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The valence electron configuration of noble gases (helium, neon, argon, krypton, xenon, and radon) are considered the moststable of all valence electron configurations. All noble gases except helium posses eight valence electrons, which is the maximum number possible.
2He: 10Ne: 18Ar: 36Kr: 54Xe: 86Rn:

1s2 1s22s22p6 1s22s22p63s23p6 1s22s22p63s23p64s23d104p6 1s22s22p63s23p64s23d104p65s24d105p6 1s22s22p63s23p64s23d104p65s24d105p66s24f145d106d6

Noble Gas Notation
10Ne

[He] 2s22p6 He = 1s2 = 1s22s22p6

ns2np6 = noble gas, where n equals the shell number Other elements can gain this configuration by gaining or losing an electron

4.4 Ionic Bond Model The electron transfer process produces charged particles called ions. Ion - is an atom (or group of atoms) that is electrically charged as a result of the loss or gain of electrons.
An atom is neutral when the number of protons (+ charges) is equal to the number of electrons (- charges). Loss or gain of electrons destroys this proton-electron balance and leaves a net charge on the atom.

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If an atoms gains one or more electrons, it becomes a negatively charged ion; excess negative charge is present because electrons outnumber protons. If an atom loses one or more electrons, it becomes a positively charged ion; more protons are present than electrons and there is a positive charge. The charge of an ion depends on the number of electrons that are lost or gained. A loss of one, two, or three electrons gives ions with +1, +2, or +3 charges A gain of one, two, or three electrons gives ions with -1, -2, or -3 charges The notation for charges on ion is a superscripts placed to the right of the chemical symbol. Ex 1: Positive Ions: Na+, K+ Negative Ions: Cl-, BrEx 2: The ion formed when a barium atom loses two electrons:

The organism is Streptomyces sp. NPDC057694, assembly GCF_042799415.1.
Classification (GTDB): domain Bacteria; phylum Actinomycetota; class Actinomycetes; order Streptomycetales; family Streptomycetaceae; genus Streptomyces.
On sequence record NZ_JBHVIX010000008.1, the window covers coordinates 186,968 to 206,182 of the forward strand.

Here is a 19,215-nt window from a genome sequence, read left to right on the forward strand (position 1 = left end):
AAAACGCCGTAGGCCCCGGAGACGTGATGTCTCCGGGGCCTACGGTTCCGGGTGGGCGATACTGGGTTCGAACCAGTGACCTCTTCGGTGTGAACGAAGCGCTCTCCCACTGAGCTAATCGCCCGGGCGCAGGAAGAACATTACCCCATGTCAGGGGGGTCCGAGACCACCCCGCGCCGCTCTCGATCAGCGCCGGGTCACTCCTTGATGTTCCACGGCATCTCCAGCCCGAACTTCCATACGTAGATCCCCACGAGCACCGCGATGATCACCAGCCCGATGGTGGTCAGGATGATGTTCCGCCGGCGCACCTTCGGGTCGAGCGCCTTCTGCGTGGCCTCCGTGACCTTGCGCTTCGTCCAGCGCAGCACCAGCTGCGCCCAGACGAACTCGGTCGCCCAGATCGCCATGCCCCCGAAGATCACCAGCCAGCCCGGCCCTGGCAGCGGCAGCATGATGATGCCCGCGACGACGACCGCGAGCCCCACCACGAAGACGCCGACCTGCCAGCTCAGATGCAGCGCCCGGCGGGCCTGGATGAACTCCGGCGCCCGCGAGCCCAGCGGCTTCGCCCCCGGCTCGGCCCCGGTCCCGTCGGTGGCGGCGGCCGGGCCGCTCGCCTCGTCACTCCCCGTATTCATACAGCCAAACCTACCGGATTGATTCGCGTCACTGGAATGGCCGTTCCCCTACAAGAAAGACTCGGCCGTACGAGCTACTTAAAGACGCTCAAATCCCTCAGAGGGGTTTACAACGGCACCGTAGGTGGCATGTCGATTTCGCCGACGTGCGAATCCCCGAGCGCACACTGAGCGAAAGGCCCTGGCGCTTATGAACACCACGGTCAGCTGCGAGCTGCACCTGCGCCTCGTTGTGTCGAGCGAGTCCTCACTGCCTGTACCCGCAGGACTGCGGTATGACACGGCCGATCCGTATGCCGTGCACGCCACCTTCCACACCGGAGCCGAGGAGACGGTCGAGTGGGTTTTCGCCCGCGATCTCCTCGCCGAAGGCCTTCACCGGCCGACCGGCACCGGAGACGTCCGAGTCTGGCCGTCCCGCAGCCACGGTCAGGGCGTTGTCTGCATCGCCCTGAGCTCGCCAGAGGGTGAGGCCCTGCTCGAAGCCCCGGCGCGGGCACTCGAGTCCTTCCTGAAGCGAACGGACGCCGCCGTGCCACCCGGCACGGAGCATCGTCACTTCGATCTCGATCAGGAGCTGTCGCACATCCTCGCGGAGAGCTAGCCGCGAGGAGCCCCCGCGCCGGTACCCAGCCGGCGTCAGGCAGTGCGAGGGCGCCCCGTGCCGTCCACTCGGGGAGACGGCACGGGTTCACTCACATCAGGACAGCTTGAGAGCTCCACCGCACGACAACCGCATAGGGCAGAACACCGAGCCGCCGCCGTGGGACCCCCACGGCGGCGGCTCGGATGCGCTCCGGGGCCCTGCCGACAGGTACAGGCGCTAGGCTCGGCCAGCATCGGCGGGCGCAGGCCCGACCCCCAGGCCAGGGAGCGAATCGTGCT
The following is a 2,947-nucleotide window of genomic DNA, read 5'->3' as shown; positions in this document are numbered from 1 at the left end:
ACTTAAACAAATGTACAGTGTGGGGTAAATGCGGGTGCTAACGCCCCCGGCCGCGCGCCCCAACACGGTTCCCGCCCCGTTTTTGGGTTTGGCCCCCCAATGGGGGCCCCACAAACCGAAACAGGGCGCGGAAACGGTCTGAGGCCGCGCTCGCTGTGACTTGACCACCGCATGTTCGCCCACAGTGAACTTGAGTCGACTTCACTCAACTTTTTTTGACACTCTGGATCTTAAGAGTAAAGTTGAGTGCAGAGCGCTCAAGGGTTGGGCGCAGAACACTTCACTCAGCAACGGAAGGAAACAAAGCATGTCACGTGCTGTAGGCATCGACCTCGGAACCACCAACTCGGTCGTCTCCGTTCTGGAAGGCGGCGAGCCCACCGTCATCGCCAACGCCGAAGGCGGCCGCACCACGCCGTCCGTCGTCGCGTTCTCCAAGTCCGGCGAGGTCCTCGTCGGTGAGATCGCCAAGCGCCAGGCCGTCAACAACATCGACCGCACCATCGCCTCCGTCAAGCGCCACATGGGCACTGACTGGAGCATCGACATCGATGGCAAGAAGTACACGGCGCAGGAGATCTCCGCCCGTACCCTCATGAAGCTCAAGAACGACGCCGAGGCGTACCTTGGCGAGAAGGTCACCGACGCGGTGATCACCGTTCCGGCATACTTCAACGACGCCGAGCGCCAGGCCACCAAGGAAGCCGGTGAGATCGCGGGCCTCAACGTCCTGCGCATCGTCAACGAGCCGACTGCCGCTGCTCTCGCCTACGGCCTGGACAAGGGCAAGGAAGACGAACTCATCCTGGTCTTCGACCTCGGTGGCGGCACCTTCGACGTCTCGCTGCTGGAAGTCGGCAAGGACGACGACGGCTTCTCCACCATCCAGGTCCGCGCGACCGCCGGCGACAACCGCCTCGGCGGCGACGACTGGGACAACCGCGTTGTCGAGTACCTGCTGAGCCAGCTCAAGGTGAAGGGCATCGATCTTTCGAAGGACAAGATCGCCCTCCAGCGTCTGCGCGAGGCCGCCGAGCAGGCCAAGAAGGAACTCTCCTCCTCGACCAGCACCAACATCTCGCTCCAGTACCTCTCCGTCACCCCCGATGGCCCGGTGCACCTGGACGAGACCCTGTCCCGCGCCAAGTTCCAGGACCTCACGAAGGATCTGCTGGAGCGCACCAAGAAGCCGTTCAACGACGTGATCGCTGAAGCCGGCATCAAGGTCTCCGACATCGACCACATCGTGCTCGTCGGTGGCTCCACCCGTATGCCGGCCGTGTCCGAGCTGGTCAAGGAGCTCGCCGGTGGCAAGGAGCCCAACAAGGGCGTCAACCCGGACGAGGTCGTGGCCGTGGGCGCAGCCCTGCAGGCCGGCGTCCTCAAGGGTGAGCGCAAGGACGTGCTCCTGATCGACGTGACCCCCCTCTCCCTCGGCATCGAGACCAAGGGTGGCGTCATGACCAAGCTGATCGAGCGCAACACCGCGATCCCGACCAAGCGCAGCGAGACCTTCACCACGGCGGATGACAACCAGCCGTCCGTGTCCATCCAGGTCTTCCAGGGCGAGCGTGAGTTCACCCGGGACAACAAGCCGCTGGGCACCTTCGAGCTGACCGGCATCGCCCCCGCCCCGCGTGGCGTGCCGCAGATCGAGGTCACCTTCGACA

A neutral barium atom contains 56 protons and 56 electrons because barium has an atomic number of 56. The barium ion formed by the loss of 2 electrons would still contain 56 protons but would have only 54 electrons because 2 electrons were lost. 56 protons = 56 + charges 54 electrons = 54 - charges 56-54=2 Net Charge = 2+, thus the symbol of barium ion is Ba 2+ The ion formed when a phosphorus atom gains three electrons: The atomic number of phosphorus is 15. thus 15 protons and 15 electrons are present in a neutral phosphorus atom. A gain of 3 electrons raises the electron count to 18. 15 protons = 15 + charges 18 electrons = 18 - charges 15-18=-3 Net Charge = 3-, thus the symbol for the ion is P 3-

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4.5 The Sign and Magnitude of Ionic Charge Atoms tend to gain or lose electrons until they have obtained an electron configuration that is the same as that of noble gas. Ex: Sodium = 1s22s22p63s1 One valence electron is present. Sodium can attain a noble-gas electron configuration by losing this valence electron (to give it the electron configuration of neon) or by gaining seven electrons (to give it the electron configuration of argon) Na ( 1s22s22p63s1) Loss of 1 e- = Na+ ( 1s22s22p6 ) Electron configuration of neon Gain of 7 e- = Na7- ( 1s22s22p63s23p6 ) Electron configuration of argon. Na+ is the preferred configuration = cation Cl ( 1s22s22p63s23p5 ) Loss of 7 e- = Cl7+ ( 1s22s22p6 ) Electron configuration of neon. Gain on 1 e- = Cl - ( 1s22s22p6 3s23p6 ) Electron configuration of argon. Cl- is the preferred configuration = ion

A + charge = cation A - charge = ion